There are 38000+ shapes and there are 100+ possible shades of color (you can roughly tell how old someone is by asking them what lego colors they remember from their youth).

In the following months, Mattheij built a proof-of-concept sorting system using, of course, LEGO. He broke the problem down into a series of sub-problems (including "feeding LEGO reliably from a hopper is surprisingly hard," one of those facts of nature that will stymie even the best system design). After tinkering with the prototype at length, he expanded the system to a surprisingly complex system of conveyer belts (powered by a home treadmill), various pieces of cabinetry, and "copious quantities of crazy glue."

Here's a video showing the current system running at low speed:

The key part of the system was running the bricks past a camera paired with a computer running a neural net-based image classifier. That allows the computer (when sufficiently trained on brick images) to recognize bricks and thus categorize them by color, shape, or other parameters. Remember that as bricks pass by, they can be in any orientation, can be dirty, can even be stuck to other pieces. So having a flexible software system is key to recognizing—in a fraction of a second—what a given brick is, in order to sort it out. When a match is found, a jet of compressed air pops the piece off the conveyer belt and into a waiting bin.

After much experimentation, Mattheij rewrote the software (several times in fact) to accomplish a variety of basic tasks. At its core, the system takes images from a webcam and feeds them to a neural network to do the classification. Of course, the neural net needs to be "trained" by showing it lots of images, and telling it what those images represent. Mattheij's breakthrough was allowing the machine to effectively train itself, with guidance: Running pieces through allows the system to take its own photos, make a guess, and build on that guess. As long as Mattheij corrects the incorrect guesses, he ends up with a decent (and self-reinforcing) corpus of training data. As the machine continues running, it can rack up more training, allowing it to recognize a broad variety of pieces on the fly.

Here's another video, focusing on how the pieces move on conveyer belts (running at slow speed so puny humans can follow). You can also see the air jets in action:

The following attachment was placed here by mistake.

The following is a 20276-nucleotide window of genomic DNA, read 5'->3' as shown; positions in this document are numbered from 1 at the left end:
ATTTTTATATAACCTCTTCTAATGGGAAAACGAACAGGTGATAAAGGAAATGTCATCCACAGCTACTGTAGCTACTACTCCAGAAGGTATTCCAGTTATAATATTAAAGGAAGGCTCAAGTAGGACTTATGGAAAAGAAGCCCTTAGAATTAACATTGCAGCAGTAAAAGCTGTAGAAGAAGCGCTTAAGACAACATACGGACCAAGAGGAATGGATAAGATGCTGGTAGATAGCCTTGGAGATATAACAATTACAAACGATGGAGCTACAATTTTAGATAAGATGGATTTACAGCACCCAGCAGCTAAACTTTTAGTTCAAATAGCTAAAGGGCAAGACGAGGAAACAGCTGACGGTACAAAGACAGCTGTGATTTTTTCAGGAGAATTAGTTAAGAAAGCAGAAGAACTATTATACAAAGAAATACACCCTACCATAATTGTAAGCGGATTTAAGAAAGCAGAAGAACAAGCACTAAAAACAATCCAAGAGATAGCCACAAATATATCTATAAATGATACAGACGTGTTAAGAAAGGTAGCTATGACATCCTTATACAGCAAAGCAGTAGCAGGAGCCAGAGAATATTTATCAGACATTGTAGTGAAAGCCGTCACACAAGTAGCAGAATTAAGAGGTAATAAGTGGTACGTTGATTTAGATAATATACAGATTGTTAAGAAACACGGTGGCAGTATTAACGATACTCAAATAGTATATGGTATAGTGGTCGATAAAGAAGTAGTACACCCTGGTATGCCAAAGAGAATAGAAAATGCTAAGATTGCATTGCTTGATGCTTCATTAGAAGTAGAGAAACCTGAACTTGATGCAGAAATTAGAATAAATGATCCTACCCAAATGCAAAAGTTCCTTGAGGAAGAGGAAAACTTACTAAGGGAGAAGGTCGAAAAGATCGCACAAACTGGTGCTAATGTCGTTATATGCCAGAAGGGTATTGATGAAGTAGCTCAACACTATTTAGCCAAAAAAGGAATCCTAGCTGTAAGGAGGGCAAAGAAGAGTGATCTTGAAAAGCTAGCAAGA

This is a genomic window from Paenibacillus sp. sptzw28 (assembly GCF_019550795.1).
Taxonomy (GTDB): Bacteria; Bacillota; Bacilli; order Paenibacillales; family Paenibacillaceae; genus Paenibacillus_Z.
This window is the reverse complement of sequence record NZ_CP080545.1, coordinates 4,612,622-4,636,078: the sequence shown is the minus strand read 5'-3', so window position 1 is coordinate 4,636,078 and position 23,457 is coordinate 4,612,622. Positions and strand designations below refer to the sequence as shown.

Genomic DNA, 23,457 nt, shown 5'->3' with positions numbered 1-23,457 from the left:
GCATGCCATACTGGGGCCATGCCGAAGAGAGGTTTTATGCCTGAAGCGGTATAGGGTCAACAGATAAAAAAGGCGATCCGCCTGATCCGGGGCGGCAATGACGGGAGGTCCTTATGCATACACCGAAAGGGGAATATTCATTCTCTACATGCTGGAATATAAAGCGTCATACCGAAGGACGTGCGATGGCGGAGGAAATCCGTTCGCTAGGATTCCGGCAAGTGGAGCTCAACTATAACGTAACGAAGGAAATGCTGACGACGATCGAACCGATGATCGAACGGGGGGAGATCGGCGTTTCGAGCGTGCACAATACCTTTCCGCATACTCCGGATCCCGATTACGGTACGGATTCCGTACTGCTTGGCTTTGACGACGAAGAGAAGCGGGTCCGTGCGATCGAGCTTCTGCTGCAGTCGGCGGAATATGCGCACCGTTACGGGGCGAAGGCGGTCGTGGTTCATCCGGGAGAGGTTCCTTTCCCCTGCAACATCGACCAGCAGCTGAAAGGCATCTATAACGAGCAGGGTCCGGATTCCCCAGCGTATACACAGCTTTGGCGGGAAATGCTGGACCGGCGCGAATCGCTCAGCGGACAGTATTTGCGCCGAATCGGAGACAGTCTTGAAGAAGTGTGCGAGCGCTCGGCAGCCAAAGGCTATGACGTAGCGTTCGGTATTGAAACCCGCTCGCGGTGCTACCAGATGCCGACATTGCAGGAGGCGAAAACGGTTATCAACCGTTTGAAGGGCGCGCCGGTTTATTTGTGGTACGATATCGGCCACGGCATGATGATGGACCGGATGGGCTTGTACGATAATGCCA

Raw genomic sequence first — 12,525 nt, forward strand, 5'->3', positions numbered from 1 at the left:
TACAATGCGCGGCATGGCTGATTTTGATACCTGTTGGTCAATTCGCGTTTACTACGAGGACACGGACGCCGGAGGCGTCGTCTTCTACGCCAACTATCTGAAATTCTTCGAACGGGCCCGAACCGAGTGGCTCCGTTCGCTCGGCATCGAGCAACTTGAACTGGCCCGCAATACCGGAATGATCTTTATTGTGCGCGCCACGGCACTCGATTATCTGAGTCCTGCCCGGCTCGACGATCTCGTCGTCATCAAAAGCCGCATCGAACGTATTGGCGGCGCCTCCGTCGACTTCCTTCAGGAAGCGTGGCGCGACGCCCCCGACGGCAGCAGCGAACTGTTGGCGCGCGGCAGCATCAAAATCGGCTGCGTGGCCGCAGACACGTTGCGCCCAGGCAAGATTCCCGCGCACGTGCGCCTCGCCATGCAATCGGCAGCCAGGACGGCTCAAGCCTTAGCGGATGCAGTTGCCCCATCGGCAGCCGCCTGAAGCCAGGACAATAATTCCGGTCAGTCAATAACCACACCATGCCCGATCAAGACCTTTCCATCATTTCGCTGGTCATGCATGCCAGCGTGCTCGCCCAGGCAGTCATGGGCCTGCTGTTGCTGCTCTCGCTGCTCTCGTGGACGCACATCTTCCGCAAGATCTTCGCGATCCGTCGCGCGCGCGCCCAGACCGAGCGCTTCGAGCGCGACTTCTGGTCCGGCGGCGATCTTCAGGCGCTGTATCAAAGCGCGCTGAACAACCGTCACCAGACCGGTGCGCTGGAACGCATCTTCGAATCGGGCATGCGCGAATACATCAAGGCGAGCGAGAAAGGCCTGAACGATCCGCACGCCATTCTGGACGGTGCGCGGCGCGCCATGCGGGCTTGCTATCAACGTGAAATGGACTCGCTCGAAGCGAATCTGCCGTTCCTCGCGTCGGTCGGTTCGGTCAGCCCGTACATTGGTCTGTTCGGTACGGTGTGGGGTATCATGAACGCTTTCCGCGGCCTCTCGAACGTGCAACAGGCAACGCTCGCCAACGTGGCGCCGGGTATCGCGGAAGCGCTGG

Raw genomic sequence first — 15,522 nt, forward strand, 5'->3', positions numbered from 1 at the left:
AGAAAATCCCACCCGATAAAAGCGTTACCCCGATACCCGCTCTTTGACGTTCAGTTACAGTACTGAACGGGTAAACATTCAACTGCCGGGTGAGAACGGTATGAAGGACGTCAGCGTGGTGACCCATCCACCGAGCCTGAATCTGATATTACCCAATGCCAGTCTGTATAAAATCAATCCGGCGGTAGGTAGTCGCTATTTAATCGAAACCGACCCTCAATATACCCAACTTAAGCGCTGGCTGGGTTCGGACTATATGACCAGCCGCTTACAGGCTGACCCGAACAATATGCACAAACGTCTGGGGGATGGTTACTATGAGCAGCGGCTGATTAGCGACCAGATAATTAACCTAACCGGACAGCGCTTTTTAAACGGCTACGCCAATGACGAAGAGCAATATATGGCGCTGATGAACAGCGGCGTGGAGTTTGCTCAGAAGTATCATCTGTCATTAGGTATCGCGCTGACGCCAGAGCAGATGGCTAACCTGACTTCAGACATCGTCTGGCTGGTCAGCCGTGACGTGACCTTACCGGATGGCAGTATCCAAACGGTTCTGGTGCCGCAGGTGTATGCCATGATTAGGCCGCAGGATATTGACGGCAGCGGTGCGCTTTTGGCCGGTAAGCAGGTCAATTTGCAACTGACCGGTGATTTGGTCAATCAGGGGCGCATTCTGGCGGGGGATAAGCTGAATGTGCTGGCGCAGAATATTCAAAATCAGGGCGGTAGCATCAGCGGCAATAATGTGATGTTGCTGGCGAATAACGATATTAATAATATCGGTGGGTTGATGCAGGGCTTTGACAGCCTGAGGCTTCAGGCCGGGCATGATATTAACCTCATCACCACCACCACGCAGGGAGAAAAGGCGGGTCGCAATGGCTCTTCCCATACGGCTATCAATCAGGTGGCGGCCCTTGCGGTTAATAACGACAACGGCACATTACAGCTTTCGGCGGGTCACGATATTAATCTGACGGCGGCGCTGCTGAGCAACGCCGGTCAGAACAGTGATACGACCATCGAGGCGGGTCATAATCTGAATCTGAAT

In an email interview, Mattheij told Mental Floss that the system currently sorts LEGO bricks into more than 50 categories. It can also be run in a color-sorting mode to bin the parts across 12 color groups. (Thus at present you'd likely do a two-pass sort on the bricks: once for shape, then a separate pass for color.) He continues to refine the system, with a focus on making its recognition abilities faster. At some point down the line, he plans to make the software portion open source. You're on your own as far as building conveyer belts, bins, and so forth.

Check out Mattheij's writeup in two parts for more information. It starts with an overview of the story, followed up with a deep dive on the software. He's also tweeting about the project (among other things). And if you look around a bit, you'll find bulk LEGO brick auctions online—it's definitely a thing!

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iStock
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Why Your iPhone Doesn't Always Show You the 'Decline Call' Button
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iStock

When you get an incoming call to your iPhone, the options that light up your screen aren't always the same. Sometimes you have the option to decline a call, and sometimes you only see a slider that allows you to answer, without an option to send the caller straight to voicemail. Why the difference?

A while back, Business Insider tracked down the answer to this conundrum of modern communication, and the answer turns out to be fairly simple.

If you get a call while your phone is locked, you’ll see the "slide to answer" button. In order to decline the call, you have to double-tap the power button on the top of the phone.

If your phone is unlocked, however, the screen that appears during an incoming call is different. You’ll see the two buttons, "accept" or "decline."

Either way, you get the options to set a reminder to call that person back or to immediately send them a text message. ("Dad, stop calling me at work, it’s 9 a.m.!")

[h/t Business Insider]